President Trump’s Impeachment

President Trump’s Impeachment

President Trump has been impeached on Wednesday by the House of Representatives, ending the speculations that have surrounded his future in office as the president of the United States since August.

Trump’s survival chances were hanging along party lines, with the Democrats pushing the inquiry and Republicans rallying their support for Trump.

The impeachment was based mainly on two articles: Abuse of power and obstruction of Congress. The “abuse of power” article accused Trump of using his office influence corruptly to solicit election assistance from Ukraine in the form of investigations to discredit his Democratic political rivals.

The article passed for impeachment on 230 to 197 votes, with Republicans voting in support of the president.

On the second article, “obstruction of congress,” the vote went 229 to 198 in favor of impeachment, because a Democrat joined the Republicans in opposition, making it the third Democrat who has joined forces with the Republicans to rally around Trump.

The historic debate was spurred by many activities that have trailed Trump’s presidency since he assumed office over three years ago. The intelligence report that Russia meddled in the U.S election in favor of Trump instigated an inquiry that lasted for months, but didn’t provide substantial evidence that calls for impeachment, even though many Democrats were willing to give it a try. House Speaker, Nancy Pelosi in March, waved it off saying “he is just not worth it.”

Trump’s impeachment wasn’t considered a possibility until August, when a CIA whistleblower anonymously dropped a box of a recent activity emanating from the White House at the doorstep of the House, and that changed both Pelosi and the public stand on impeachment once more.

The whistleblower’s “box” contained an allegation of quid pro quo deal Trump tried to intimidate Ukraine into, pushing them with the words “do us a favor” to investigate the Democratic presidential hopeful, Joe Biden, or risk losing a supposed $400 million in military aids. The information prompted an audacious inquiry, and the House Intelligence Committee swung into action, summoning senior American diplomats and White House officials for questioning while requesting every document admissible to the matter.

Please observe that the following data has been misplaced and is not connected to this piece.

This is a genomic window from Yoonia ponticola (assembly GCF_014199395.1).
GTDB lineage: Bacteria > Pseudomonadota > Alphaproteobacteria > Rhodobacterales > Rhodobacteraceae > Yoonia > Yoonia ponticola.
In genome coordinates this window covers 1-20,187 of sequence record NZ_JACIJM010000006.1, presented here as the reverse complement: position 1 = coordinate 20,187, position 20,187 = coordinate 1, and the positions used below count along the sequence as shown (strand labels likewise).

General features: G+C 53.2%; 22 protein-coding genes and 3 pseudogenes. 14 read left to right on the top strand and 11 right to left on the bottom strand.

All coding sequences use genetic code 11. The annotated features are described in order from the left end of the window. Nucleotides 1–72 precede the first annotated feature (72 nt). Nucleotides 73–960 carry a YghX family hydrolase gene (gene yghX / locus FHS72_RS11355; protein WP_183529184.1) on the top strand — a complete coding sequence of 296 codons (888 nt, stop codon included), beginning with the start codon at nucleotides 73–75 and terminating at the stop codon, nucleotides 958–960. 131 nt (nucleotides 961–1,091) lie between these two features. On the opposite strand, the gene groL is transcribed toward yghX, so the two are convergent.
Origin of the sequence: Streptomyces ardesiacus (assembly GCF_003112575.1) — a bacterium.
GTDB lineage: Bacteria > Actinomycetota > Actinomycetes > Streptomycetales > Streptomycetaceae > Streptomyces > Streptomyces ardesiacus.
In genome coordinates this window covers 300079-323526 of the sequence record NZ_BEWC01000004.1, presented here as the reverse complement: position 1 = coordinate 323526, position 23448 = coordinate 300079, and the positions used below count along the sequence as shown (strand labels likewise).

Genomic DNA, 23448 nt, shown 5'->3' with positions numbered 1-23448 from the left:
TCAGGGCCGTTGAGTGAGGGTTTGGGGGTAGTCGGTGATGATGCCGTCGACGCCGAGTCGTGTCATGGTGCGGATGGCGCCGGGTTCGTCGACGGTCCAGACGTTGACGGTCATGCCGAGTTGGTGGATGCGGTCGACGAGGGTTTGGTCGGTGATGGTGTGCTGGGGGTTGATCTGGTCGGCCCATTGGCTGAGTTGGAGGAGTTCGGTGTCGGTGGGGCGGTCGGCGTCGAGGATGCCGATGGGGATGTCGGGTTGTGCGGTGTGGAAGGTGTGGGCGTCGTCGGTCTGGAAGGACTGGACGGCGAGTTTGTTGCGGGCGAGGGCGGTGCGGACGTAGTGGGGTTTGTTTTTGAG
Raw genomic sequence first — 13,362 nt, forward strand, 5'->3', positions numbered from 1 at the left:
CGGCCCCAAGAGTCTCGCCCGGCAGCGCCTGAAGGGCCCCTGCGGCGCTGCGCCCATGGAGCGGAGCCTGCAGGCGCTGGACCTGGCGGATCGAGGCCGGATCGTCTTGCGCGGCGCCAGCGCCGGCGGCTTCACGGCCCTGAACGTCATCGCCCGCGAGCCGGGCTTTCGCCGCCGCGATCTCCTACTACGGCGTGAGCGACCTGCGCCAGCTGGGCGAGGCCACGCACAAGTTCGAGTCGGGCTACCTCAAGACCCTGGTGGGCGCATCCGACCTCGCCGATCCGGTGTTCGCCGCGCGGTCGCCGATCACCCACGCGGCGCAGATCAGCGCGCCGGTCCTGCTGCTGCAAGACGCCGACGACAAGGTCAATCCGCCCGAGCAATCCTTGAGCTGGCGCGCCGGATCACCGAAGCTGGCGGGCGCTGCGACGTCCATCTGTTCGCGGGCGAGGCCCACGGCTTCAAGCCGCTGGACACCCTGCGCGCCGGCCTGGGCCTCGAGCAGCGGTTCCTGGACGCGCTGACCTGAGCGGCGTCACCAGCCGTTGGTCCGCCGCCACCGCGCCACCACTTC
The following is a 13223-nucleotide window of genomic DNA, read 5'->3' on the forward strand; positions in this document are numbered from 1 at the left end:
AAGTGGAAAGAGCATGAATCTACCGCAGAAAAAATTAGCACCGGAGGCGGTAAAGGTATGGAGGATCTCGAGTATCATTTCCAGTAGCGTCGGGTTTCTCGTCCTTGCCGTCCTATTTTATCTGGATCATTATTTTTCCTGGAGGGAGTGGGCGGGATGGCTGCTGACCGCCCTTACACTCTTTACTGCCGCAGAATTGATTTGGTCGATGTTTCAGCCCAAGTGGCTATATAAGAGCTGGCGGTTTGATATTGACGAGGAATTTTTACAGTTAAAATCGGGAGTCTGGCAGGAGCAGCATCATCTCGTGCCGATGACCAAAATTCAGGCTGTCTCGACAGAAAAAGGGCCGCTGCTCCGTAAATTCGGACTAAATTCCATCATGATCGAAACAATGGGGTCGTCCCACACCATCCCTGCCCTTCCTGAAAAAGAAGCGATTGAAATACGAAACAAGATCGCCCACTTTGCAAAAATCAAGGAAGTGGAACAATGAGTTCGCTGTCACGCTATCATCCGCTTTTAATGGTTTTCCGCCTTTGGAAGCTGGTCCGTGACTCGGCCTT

It was upon further inquiries that more facts were established, leading to the impeachment debate. This time, Pelosi couldn’t hold back, and Trump’s fate was lying between the votes of the House members.

“Today, as speaker of the House, I solemnly and sadly open the debate on the impeachment of the president of the United States,” Pelosi stated. “If we do not act now, we would be derelict in our duty. It is tragic that the president’s reckless actions make impeachment necessary. He gave us no choice.”

That’s the fourth time such a debate would take place with a consequential result for the president in the United States. In 1868, Andrew Johnson became the first U.S president to be impeached by the House. In 1974, it was President Richard M Nixon who resigned rather than face such consequence. Bill Clinton joined the list in 1998. But Johnson survived in 1868 by a single vote while Clinton beat his charges with more than half of the Senate voting for him to remain in office.

But unlike his predecessors who got caught in impeachment debate, Trump was defiant and show no sign of remorse, repeatedly calling the inquiry “witch hunt” and a “hoax.” In his letter to the Speaker of the House, Pelosi, Trump called his impeachment inquiry “unconstitutional abuse of power by Democrat lawmakers,” he also asserted that he has done no wrong, citing the transcript of his conversation with president Zelesnky of Ukraine, though the transcript was said to have been edited before it was released to the House.

Trump’s further action that justified the congress obstruction article was the White House’s refusal to allow its summoned officials to testify, some of them are believed to have firsthand knowledge about the matter. But his efforts to halt the inquiry only inspired the left to push for impeachment.

The Intelligence Committee chairman, who led the impeachment inquiry, Adam B. Schiff said: “Over the course of the last three months, we have found incontrovertible evidence that president Trump abused his power by pressuring the newly elected president of Ukraine to announce an investigation into president Trump’s political rival. The president and his men plot on, the danger persists. The risk is real. Our democracy is at peril.”

The House speaker is hoping to delay the trial by not transmitting the article to the senate as soon as possible, until they get assurance that they will be a fair trial. Pelosi believe that slowing the process could serve as leverage in negotiating the terms of the trial with Republican senators.

It appears likely the trial will end in reinstatement. The right having majority of the senate, and having shown their unwavering support for Trump, is likely going to acquit him. This predetermination of the trial appears to be the lifeline that Trump is counting on.

“I’m not worried. You don’t do anything wrong and you get impeached. That may be a record that will last forever. But you know what they have done? They have cheapened the impeachment process. Senators are going to do the right thing,” Trump said.

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